The bed was the easiest part of this particular project of course being a simple sheet of styrene cut to fit. I used the styrene deck from the Roco model for this and glued .125" U channel around the perimeter with wheel well cut outs in the appropriate spot. The Boom frame is .10" U channel that has had the center cut out. .015" styrene strips were used for the X bracing inside the cut out and a slightly wider strip was used for the diagonal bracing front and back. Blocks were glued inside the top of the frame to accept the pulley in back and support rods from the bumper. These rods are very stiff steel used by R/C/ model airplane builders for control rods to flaps etc. The bumper is the same .125" U channel, drilled out on the top to accept styrene eye bolts from Tichy. The same eye bolts are used on the top of the boom frame.

The boom is again the .125" U channel spaced apart with lattice work on the bottom of the boom from the same strip styrene as used for the frame diagonals. the end has a sheave made from styrene rod and pinned in place with rivets from Tichy. I used the rivets for ornamentation as well down the length of the boom in a plausible pattern. At the base of the boom, a 3/32" styrene tube was cut to length and a block glued to it to attach the boom foot, fastened with a styrene rod with rounded ends. To round the ends of a styrene rod, hold it close to (not in) a flame until you see it round over. It makes a perfect convex. To the bottom of this, I fixed a block of styrene with gears from Vector Cut. These are highly detailed laser cut reinforced card stock. All sits on a raised platform of grooved styrene to simulate a wood deck.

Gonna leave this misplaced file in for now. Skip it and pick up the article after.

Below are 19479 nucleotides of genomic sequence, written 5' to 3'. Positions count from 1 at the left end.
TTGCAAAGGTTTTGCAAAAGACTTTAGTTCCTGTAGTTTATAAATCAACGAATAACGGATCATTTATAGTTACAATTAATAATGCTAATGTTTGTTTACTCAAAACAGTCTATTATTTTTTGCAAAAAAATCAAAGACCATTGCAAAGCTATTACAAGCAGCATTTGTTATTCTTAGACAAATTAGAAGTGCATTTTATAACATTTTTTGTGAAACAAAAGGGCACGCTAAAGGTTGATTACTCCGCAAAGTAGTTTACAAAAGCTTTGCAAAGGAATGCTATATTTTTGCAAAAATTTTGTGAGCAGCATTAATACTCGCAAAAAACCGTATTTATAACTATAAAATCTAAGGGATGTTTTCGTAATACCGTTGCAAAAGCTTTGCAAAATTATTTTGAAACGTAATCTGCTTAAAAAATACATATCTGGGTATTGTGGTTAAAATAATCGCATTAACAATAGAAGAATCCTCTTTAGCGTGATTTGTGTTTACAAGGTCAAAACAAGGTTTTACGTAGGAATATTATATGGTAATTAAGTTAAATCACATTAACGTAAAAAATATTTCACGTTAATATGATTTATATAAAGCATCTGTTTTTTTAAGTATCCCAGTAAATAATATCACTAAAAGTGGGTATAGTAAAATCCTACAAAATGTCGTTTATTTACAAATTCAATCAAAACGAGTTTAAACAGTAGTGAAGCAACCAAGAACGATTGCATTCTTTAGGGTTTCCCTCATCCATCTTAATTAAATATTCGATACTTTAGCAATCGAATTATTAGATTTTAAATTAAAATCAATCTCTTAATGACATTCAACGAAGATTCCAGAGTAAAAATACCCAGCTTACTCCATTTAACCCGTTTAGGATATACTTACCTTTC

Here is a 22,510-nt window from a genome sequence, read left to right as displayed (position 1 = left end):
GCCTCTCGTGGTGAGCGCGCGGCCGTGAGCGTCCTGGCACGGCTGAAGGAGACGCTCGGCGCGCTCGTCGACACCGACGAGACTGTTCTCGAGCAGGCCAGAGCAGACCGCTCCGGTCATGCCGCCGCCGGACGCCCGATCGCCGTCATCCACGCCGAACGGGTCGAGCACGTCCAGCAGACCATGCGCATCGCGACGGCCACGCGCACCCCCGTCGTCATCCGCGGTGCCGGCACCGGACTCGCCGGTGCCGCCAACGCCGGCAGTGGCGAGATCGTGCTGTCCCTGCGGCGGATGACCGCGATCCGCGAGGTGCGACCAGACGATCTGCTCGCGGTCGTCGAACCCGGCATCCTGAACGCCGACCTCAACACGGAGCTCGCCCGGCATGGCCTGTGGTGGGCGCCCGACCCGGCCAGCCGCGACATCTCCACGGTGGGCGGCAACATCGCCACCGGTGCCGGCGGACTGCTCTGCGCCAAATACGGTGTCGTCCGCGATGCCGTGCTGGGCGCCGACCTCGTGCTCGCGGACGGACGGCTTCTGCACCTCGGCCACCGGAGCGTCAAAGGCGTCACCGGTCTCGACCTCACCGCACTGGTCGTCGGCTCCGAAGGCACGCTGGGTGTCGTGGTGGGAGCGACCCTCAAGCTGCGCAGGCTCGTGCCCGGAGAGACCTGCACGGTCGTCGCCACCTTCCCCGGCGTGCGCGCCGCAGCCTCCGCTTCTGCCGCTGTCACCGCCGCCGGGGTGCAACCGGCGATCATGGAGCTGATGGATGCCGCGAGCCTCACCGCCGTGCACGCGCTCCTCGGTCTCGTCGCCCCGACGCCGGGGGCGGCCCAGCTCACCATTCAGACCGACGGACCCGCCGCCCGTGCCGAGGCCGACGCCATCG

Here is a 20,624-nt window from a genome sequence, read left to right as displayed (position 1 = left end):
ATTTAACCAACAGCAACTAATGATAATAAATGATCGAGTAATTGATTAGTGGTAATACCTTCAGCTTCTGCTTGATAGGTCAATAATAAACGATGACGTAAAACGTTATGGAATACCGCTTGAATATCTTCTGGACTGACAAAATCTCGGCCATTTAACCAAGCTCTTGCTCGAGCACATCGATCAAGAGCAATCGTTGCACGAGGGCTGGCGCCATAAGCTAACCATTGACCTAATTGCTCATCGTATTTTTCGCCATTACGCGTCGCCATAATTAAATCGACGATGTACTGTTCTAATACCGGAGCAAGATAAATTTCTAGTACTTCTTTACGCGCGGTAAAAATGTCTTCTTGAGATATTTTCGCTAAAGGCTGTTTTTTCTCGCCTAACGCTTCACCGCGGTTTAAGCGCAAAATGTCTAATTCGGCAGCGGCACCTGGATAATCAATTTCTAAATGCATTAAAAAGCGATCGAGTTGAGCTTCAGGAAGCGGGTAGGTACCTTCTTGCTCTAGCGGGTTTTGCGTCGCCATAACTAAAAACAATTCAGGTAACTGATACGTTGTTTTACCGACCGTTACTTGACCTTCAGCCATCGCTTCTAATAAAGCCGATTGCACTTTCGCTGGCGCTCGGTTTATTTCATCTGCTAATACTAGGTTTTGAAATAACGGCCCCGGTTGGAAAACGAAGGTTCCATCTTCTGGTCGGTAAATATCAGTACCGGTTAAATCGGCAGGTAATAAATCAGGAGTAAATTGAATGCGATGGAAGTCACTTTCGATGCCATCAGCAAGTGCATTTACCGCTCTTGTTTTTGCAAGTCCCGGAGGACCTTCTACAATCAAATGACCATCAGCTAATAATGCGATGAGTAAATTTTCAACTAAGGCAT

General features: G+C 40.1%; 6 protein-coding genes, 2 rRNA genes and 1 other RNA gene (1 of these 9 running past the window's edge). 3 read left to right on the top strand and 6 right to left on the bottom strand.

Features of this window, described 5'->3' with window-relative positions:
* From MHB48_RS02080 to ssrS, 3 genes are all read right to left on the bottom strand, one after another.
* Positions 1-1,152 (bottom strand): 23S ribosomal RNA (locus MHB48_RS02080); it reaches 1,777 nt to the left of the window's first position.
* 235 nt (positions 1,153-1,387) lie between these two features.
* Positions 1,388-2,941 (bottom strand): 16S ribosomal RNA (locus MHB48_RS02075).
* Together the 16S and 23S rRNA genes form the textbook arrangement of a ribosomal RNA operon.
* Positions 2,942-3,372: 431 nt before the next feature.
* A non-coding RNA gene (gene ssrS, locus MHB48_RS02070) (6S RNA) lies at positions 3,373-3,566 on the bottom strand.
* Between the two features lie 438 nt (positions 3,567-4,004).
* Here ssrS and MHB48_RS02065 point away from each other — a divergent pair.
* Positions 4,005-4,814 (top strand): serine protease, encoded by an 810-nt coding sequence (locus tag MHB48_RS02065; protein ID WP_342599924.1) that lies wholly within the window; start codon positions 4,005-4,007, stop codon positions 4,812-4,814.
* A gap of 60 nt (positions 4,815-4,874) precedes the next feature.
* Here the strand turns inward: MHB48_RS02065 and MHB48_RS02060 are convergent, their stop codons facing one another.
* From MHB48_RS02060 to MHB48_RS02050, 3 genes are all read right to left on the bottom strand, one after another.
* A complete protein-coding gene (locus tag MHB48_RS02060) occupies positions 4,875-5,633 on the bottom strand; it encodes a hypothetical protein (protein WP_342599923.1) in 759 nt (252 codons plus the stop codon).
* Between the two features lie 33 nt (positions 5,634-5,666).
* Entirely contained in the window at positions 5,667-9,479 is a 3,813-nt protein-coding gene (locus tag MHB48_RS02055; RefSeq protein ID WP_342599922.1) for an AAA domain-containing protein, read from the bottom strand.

Finally, the not so great pulley is a brass strip bent in the shape of a U, drilled out and a piece of styrene rod was pinned inside with Tichy rivets. The cabling is cotton (not recommended) that has been run through moustache wax to relieve it of it's fuzzies.

For the finishes I use, please take some time to go through the archives here. I have posted on several topics the methods I use to acquire the desired finished look on individual models. Suffice it to say that this model didn't get a lot of weathering treatments since I really didn't want a beater look to it but rather just a working truck. I hope this has been informative as well as entertaining. I enjoy bringing it and my models to the world. The world you say? I have just shipped models to Switzerland, Santiago, Chile and Paris, France just this week. It gives me great pleasure to know that over the years in every continent but Antarctica, someone may be viewing a bit of my work. And what better way to promote the hobby than presenting the real article not just a photo on the computer. So thank you for visiting and please check back often. Oh, don't forget, clicking on these images that accompany the text brings up larger photos.